Rizzoli Orthopaedic Institute: Applying advanced analytics to better treat hereditary diseases.


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At the Rizzoli Orthopaedic
Institute in Bologna, Italy,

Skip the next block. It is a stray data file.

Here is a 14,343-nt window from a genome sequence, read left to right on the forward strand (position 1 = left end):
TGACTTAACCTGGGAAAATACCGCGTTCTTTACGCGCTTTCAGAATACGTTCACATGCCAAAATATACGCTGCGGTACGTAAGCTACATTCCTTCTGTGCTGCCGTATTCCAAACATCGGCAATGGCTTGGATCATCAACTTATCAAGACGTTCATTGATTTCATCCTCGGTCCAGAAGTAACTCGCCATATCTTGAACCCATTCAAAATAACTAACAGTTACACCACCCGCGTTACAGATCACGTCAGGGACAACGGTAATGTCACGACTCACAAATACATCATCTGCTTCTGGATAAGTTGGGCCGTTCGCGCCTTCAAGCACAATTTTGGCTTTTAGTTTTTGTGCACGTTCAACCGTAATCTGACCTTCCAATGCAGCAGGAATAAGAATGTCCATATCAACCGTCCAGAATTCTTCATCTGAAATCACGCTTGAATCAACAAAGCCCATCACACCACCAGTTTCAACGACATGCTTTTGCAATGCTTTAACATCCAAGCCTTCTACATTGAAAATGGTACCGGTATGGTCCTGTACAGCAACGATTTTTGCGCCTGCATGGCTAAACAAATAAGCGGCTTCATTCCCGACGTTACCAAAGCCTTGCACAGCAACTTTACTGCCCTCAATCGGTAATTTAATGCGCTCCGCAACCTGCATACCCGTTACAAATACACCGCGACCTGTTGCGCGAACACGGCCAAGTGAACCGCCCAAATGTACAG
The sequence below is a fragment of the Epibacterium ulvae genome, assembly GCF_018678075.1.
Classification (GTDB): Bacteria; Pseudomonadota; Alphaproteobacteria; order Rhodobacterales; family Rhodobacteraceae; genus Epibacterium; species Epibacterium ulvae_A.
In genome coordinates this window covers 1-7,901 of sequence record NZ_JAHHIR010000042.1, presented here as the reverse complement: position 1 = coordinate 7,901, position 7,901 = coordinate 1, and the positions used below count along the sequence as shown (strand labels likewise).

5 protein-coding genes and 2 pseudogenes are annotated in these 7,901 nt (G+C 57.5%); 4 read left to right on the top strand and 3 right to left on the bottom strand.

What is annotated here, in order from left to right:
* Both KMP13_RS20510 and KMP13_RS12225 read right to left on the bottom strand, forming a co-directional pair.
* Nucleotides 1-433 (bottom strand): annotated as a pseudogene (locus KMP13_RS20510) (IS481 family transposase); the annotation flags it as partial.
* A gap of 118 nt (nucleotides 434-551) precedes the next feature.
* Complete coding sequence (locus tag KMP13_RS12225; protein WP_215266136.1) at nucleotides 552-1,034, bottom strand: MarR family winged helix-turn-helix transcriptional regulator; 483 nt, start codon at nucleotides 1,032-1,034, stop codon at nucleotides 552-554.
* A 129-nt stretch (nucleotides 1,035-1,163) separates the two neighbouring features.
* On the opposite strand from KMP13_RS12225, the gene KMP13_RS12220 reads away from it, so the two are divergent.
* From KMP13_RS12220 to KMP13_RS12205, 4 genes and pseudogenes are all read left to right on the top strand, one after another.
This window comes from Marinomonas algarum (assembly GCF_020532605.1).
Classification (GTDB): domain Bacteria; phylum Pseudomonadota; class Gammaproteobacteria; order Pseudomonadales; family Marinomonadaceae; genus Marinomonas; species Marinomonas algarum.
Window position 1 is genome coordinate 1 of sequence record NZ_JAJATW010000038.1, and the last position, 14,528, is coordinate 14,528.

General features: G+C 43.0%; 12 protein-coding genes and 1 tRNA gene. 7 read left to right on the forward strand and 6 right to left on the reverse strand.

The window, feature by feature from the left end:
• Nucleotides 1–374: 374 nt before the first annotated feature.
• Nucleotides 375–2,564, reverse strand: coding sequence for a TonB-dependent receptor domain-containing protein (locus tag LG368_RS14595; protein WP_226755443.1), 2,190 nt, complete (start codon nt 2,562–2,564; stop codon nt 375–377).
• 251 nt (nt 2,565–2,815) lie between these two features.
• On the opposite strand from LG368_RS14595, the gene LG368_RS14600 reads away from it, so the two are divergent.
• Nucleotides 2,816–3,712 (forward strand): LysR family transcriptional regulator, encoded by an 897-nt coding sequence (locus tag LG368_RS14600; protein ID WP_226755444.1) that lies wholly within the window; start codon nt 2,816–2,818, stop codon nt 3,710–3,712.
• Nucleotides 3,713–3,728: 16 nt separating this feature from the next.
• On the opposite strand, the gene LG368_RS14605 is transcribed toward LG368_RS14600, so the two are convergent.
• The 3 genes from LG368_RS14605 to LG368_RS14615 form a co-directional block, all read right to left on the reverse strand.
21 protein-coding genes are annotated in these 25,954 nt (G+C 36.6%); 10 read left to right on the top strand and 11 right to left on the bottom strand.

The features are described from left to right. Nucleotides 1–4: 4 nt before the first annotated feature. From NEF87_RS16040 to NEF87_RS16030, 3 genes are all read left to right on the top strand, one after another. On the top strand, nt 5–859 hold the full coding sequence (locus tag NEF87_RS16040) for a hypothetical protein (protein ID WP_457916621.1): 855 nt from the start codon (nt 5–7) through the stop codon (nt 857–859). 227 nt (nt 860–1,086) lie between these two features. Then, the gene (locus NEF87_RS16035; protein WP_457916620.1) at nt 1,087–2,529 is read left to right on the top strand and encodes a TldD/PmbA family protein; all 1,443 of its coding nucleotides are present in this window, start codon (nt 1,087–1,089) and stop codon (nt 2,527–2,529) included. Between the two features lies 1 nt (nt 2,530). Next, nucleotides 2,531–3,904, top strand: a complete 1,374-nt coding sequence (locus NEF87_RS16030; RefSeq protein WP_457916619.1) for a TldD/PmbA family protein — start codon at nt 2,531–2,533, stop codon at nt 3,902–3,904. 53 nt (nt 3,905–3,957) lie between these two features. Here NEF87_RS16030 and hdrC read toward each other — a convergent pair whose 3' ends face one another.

Dr. Luca Sangiorgi leads a
team that is using the latest
analytical tools to better
understand the complex
interplay of genetic factors
in hereditary bone diseases.

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Rizzoli Orthopaedic Institute: Applying advanced analytics to better treat hereditary diseases.